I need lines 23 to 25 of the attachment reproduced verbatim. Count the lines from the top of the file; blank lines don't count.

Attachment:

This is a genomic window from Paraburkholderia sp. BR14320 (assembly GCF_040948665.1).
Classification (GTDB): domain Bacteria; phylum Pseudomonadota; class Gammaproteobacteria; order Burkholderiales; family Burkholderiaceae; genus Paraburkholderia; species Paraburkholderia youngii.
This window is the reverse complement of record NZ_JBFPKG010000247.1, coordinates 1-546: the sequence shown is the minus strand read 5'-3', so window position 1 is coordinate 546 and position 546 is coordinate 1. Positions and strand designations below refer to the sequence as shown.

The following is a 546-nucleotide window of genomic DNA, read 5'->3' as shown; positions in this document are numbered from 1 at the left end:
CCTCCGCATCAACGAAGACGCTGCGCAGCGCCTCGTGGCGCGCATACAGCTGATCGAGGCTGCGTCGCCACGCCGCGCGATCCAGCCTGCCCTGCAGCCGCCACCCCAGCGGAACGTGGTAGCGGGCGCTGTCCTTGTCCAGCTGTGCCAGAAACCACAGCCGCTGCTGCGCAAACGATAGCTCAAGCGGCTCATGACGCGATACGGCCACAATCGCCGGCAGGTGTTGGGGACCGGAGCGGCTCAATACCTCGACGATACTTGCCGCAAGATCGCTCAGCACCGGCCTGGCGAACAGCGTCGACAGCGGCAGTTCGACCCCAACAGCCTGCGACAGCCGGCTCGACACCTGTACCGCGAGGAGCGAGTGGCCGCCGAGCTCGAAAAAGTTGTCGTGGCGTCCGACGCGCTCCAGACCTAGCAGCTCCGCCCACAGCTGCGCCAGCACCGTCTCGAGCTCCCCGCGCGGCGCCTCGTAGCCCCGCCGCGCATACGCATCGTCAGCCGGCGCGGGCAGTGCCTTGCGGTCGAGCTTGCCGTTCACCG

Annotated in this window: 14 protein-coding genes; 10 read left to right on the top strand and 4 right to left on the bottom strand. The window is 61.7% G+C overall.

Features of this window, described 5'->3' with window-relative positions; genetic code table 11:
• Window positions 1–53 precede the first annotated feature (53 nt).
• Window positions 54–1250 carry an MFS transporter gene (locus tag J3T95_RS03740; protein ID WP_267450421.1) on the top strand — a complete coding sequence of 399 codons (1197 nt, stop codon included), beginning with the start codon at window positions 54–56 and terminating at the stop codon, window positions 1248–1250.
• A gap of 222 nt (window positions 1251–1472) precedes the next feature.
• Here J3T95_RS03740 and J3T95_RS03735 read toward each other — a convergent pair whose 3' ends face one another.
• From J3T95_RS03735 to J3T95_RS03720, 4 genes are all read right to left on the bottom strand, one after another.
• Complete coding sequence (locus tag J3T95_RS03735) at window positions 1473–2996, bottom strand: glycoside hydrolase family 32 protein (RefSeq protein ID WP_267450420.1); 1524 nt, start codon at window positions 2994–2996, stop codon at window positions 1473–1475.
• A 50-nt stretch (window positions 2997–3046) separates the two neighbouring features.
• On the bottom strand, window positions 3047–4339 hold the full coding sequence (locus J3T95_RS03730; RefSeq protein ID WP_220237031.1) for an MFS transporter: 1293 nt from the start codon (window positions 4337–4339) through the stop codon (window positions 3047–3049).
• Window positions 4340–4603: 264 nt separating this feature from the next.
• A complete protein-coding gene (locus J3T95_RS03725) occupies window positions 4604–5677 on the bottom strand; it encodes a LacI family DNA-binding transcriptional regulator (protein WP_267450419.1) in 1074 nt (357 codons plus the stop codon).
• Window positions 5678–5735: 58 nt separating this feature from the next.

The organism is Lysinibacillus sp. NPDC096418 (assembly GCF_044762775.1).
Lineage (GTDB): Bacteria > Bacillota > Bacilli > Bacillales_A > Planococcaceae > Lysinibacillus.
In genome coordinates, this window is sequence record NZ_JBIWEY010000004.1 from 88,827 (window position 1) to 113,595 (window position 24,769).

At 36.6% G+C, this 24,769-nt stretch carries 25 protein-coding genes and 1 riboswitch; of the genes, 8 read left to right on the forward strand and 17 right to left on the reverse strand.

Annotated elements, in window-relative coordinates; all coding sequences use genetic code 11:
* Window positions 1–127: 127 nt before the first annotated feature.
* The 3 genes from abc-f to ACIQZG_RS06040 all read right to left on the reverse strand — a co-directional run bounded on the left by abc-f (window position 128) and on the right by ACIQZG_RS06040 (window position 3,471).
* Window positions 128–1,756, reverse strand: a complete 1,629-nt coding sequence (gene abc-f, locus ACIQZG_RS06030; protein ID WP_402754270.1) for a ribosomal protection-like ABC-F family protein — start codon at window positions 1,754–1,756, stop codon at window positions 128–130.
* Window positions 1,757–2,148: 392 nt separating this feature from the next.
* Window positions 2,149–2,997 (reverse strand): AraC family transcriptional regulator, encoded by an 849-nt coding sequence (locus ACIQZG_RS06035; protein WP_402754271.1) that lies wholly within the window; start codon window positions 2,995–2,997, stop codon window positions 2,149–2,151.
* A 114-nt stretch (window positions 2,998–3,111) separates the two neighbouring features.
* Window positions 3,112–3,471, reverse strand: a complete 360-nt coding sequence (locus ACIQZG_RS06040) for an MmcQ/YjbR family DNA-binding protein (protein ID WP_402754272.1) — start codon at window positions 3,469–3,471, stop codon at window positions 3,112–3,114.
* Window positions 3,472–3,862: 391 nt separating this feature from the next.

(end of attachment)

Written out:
Annotated elements, in window-relative coordinates; all coding sequences use genetic code 11:
* Window positions 1–127: 127 nt before the first annotated feature.
* The 3 genes from abc-f to ACIQZG_RS06040 all read right to left on the reverse strand — a co-directional run bounded on the left by abc-f (window position 128) and on the right by ACIQZG_RS06040 (window position 3,471).